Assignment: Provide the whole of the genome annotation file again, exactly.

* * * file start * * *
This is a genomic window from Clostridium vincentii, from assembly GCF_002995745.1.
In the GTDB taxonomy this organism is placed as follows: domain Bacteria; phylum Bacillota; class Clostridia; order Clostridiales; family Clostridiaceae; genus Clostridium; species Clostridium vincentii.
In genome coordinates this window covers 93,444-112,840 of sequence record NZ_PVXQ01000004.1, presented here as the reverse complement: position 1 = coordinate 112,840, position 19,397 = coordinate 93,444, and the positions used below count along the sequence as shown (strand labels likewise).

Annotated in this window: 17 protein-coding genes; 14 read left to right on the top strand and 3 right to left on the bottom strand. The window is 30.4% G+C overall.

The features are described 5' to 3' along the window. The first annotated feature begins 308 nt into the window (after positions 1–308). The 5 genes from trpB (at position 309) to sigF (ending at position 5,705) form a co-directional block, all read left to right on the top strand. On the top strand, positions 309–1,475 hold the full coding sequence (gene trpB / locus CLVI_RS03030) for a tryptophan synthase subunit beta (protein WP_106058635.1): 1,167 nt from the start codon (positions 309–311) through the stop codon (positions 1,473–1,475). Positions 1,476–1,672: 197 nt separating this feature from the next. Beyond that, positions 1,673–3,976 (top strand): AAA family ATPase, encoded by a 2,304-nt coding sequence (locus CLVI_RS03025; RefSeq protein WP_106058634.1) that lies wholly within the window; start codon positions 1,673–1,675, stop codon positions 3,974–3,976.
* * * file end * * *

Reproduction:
This is a genomic window from Clostridium vincentii, from assembly GCF_002995745.1.
In the GTDB taxonomy this organism is placed as follows: domain Bacteria; phylum Bacillota; class Clostridia; order Clostridiales; family Clostridiaceae; genus Clostridium; species Clostridium vincentii.
In genome coordinates this window covers 93,444-112,840 of sequence record NZ_PVXQ01000004.1, presented here as the reverse complement: position 1 = coordinate 112,840, position 19,397 = coordinate 93,444, and the positions used below count along the sequence as shown (strand labels likewise).

Annotated in this window: 17 protein-coding genes; 14 read left to right on the top strand and 3 right to left on the bottom strand. The window is 30.4% G+C overall.

The features are described 5' to 3' along the window. The first annotated feature begins 308 nt into the window (after positions 1–308). The 5 genes from trpB (at position 309) to sigF (ending at position 5,705) form a co-directional block, all read left to right on the top strand. On the top strand, positions 309–1,475 hold the full coding sequence (gene trpB / locus CLVI_RS03030) for a tryptophan synthase subunit beta (protein WP_106058635.1): 1,167 nt from the start codon (positions 309–311) through the stop codon (positions 1,473–1,475). Positions 1,476–1,672: 197 nt separating this feature from the next. Beyond that, positions 1,673–3,976 (top strand): AAA family ATPase, encoded by a 2,304-nt coding sequence (locus CLVI_RS03025; RefSeq protein WP_106058634.1) that lies wholly within the window; start codon positions 1,673–1,675, stop codon positions 3,974–3,976.